qball has asked for the wisdom of the Perl Monks concerning the following question:

I'm writing a program that will ping a specified IP. What I need to know is how I can get the max value from the ping. For example, I have the following round trip info:

round-trip min/avg/max/mdev = 55.774/62.750/146.468/16.942 ms

I need to find out if the max value is greater than 500 and if it is greater than 500, do a tracert on the IP and print out the results.

Should I use the Net::Ping or is there a better way? Any help is greatly appreciated. Meanwhile I'll be searching this site and see what I can find.

Thanks!

qball~"I have node idea?!"

Replies are listed 'Best First'.
Re: Ping and Tracert
by marcus (Scribe) on Aug 31, 2001 at 21:47 UTC
    Seems to be Net::Ping doesn't suit you, since it'll only return alive/dead, and you can't set the timeout to less than a second.

    Shouldn't be too hard to $result=`ping $host`; And parse the output with a simple regexp, but you should be aware that ping returns different output depending on which platform you run it on, so if you are going to distribute it, that might not work for you.

    Anyways, good luck :)

    qw[marcus]

      It will run on both Solaris and Linux. Any suggestions?

      Thanks.

      qball~"I have node idea?!"

        Run ping, generate some output and then I will suggest a regex for you to capture the max. This runs under Win32. The output is after the __DATA__ - you can see the output of ping which puts the regex into perspective.

        $ip = 'www.perlmonks.com'; $ping = `ping $ip`; @times = $ping =~ m/time=(\d+)ms/g; @times = sort { $b <=> $a } @times; print "High to low @times ms\n"; print "Highest $times[0] ms\n"; print "Lowest $times[-1] ms\n"; print "This was the repy parsed\n$ping\n"; __DATA__ High to low 414 413 408 403 ms Highest 414 ms Lowest 403 ms This was the repy parsed Pinging www.perlmonks.com [206.170.14.76] with 32 bytes of data: Reply from 206.170.14.76: bytes=32 time=408ms TTL=237 Reply from 206.170.14.76: bytes=32 time=413ms TTL=237 Reply from 206.170.14.76: bytes=32 time=414ms TTL=237 Reply from 206.170.14.76: bytes=32 time=403ms TTL=237

        cheers

        tachyon

        s&&rsenoyhcatreve&&&s&n.+t&"$'$`$\"$\&"&ee&&y&srve&&d&&print

        Well, ping on solaris and linux is quite different :/ I don't think solaris supports getting the max value at all other than interactively. I guess an alternative would be compiling GNU perl on the solaris machine, if you aren't going to distribute to a large number of hosts. There is a Net::Ping::External as well, but unfortunately it doesn't give out any more inforation than Net::Ping does.

        qw[marcus]

        Net::Traceroute should do what you need.

        It parses the output of an actual traceroute. I tested it on Linux and it works well. Solaris should work too, the output format is practically the same.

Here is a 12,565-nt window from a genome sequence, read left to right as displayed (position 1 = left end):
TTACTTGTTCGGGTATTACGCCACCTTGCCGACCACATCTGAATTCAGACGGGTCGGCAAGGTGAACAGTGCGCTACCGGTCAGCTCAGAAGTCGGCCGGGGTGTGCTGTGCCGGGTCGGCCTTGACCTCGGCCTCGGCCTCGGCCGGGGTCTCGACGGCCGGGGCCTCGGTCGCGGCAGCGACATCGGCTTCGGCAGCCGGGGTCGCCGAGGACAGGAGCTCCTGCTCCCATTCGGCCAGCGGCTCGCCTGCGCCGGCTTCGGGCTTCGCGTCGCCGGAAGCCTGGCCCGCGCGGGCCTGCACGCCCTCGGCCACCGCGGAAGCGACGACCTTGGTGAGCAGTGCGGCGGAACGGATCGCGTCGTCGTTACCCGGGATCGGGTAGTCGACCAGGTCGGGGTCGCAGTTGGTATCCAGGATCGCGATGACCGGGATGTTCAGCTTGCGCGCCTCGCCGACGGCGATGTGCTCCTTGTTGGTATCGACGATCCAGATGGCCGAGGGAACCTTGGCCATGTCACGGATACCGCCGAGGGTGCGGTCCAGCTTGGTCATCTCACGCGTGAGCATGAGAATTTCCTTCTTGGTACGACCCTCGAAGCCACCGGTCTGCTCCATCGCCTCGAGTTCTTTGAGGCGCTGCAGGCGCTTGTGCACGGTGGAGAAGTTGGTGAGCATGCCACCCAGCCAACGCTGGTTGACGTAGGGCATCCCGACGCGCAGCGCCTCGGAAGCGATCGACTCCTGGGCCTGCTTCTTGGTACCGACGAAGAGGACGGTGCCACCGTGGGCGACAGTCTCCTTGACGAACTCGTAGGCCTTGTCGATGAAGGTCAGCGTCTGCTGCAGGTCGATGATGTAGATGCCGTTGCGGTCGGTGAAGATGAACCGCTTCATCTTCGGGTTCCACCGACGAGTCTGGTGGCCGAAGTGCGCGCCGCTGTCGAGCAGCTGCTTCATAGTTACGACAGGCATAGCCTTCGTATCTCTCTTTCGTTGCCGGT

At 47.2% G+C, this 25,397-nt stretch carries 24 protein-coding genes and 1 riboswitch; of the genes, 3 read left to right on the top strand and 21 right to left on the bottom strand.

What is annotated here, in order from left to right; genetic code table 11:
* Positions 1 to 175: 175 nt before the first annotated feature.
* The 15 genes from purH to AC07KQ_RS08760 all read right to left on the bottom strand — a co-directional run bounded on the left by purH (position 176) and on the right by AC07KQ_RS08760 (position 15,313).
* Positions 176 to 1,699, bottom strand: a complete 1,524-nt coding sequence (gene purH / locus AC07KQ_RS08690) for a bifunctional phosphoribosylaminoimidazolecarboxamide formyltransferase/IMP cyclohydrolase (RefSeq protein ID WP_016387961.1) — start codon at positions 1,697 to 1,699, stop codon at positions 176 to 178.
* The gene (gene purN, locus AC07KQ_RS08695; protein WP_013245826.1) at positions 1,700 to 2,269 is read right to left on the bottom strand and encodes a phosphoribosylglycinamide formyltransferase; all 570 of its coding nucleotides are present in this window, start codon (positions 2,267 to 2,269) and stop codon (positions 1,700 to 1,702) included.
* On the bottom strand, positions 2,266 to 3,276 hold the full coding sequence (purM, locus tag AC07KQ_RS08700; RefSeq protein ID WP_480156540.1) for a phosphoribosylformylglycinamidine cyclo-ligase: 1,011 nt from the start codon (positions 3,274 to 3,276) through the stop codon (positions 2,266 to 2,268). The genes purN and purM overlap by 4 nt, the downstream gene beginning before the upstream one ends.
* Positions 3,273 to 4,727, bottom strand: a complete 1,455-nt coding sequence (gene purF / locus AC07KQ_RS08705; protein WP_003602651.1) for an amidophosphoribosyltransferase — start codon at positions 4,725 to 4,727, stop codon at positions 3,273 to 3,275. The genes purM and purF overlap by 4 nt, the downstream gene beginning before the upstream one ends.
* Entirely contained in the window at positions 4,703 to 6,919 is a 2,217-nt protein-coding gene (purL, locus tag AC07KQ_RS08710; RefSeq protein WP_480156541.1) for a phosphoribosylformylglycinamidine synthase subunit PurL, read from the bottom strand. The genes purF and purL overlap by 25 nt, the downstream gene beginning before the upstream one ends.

-- TMTOWTDI

Re: Ping and Tracert
by the_slycer (Chaplain) on Aug 31, 2001 at 22:01 UTC
    Net::Ping kind of sucks - see all the posts on this site about it.

    I would suggest using the system ping command and parse the results. Something like (on my slack box):
    my @res = `ping -c 3 $ip`; if (pop @res =~ /(\d+\.\d+)\/(\d+\.\d+)\/(\d+\.\d+)) { my @sorted = sort ($1,$2,$3); print pop @sorted }
    Update: just for kicks, here's the above golfed down a bit :-)
    print(((sort(((`ping -c3 $ip`)[-1])=~/(\d+\.\d+)\/(\d+\.\d+)\/(\d+\.\d ++)/))[-1]) )
    Also - regarding your question re: multiple OS's. That's the problem with non-modular code. Anyways, what I would suggest is that you set the command you will run earlier in the script depending on the os (ie $ping = "command" if $^O =~ /Solaris/ etc..
      -c 3 doesn't work on Solaris. Any suggestions as to how I can write the script to be usable on both Solaris and Linux platforms?

      Thanks.

      qball~"I have node idea?!"

        You get the OS name in $^O so all you need to do is (pseudocode)

        print "The OS is $^O"; if ( $^O =~ /Linux/ ) { &linux_ping; } elsif ( $^O =~ /Solaris/ ) { &sun_ping; } else { die "Get a real OS!\n"; }

        I don't know what $^O holds on Solaris so you will have to tweak the matches to suit.

        cheers

        tachyon

        s&&rsenoyhcatreve&&&s&n.+t&"$'$`$\"$\&"&ee&&y&srve&&d&&print

Re: Ping and Tracert
by idnopheq (Chaplain) on Sep 01, 2001 at 16:50 UTC
    Hi, qball!

    See if ping for PPT will help. I have a results portion in there, and it seems relatively accurate compared to Solaris ping. Take a look and see if you can modify it for your own needs.

    HTH
    --
    idnopheq
    Apply yourself to new problems without preparation, develop confidence in your ability to to meet situations as they arrise.

Re: Ping and Tracert
by acid06 (Friar) on Sep 01, 2001 at 16:54 UTC
    Despite all the bad comments about it, you can still use Net::Ping and Time::HiRes for timing...

    acid06
    perl -e "print pack('h*', 16369646), scalar reverse $="